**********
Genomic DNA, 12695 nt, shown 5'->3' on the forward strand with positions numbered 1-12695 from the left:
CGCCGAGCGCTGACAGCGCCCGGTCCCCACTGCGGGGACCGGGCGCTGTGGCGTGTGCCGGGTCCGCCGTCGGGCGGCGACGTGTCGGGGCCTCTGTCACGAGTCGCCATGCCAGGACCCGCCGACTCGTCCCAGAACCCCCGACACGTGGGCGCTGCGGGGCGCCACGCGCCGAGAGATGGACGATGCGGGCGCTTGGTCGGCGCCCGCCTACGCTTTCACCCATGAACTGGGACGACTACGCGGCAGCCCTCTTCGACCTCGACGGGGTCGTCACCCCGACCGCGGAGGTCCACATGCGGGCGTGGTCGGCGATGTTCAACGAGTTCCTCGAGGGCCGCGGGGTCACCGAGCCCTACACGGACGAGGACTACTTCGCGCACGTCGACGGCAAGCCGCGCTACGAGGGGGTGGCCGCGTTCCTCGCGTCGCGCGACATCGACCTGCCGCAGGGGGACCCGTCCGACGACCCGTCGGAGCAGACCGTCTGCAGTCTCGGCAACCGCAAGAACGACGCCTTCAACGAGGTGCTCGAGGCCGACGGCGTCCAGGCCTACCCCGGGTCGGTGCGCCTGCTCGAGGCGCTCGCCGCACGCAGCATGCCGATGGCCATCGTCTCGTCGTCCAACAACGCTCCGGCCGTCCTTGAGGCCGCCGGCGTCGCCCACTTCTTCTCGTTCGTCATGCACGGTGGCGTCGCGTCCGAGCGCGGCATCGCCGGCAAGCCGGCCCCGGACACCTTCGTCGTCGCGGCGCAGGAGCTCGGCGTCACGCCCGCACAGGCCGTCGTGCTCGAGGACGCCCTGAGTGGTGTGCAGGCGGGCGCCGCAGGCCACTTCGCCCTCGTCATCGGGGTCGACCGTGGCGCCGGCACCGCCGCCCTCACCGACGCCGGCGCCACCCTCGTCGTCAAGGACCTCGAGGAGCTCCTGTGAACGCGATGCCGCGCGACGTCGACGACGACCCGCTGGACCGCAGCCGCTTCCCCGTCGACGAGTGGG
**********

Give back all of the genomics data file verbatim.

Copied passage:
Genomic DNA, 12695 nt, shown 5'->3' on the forward strand with positions numbered 1-12695 from the left:
CGCCGAGCGCTGACAGCGCCCGGTCCCCACTGCGGGGACCGGGCGCTGTGGCGTGTGCCGGGTCCGCCGTCGGGCGGCGACGTGTCGGGGCCTCTGTCACGAGTCGCCATGCCAGGACCCGCCGACTCGTCCCAGAACCCCCGACACGTGGGCGCTGCGGGGCGCCACGCGCCGAGAGATGGACGATGCGGGCGCTTGGTCGGCGCCCGCCTACGCTTTCACCCATGAACTGGGACGACTACGCGGCAGCCCTCTTCGACCTCGACGGGGTCGTCACCCCGACCGCGGAGGTCCACATGCGGGCGTGGTCGGCGATGTTCAACGAGTTCCTCGAGGGCCGCGGGGTCACCGAGCCCTACACGGACGAGGACTACTTCGCGCACGTCGACGGCAAGCCGCGCTACGAGGGGGTGGCCGCGTTCCTCGCGTCGCGCGACATCGACCTGCCGCAGGGGGACCCGTCCGACGACCCGTCGGAGCAGACCGTCTGCAGTCTCGGCAACCGCAAGAACGACGCCTTCAACGAGGTGCTCGAGGCCGACGGCGTCCAGGCCTACCCCGGGTCGGTGCGCCTGCTCGAGGCGCTCGCCGCACGCAGCATGCCGATGGCCATCGTCTCGTCGTCCAACAACGCTCCGGCCGTCCTTGAGGCCGCCGGCGTCGCCCACTTCTTCTCGTTCGTCATGCACGGTGGCGTCGCGTCCGAGCGCGGCATCGCCGGCAAGCCGGCCCCGGACACCTTCGTCGTCGCGGCGCAGGAGCTCGGCGTCACGCCCGCACAGGCCGTCGTGCTCGAGGACGCCCTGAGTGGTGTGCAGGCGGGCGCCGCAGGCCACTTCGCCCTCGTCATCGGGGTCGACCGTGGCGCCGGCACCGCCGCCCTCACCGACGCCGGCGCCACCCTCGTCGTCAAGGACCTCGAGGAGCTCCTGTGAACGCGATGCCGCGCGACGTCGACGACGACCCGCTGGACCGCAGCCGCTTCCCCGTCGACGAGTGGG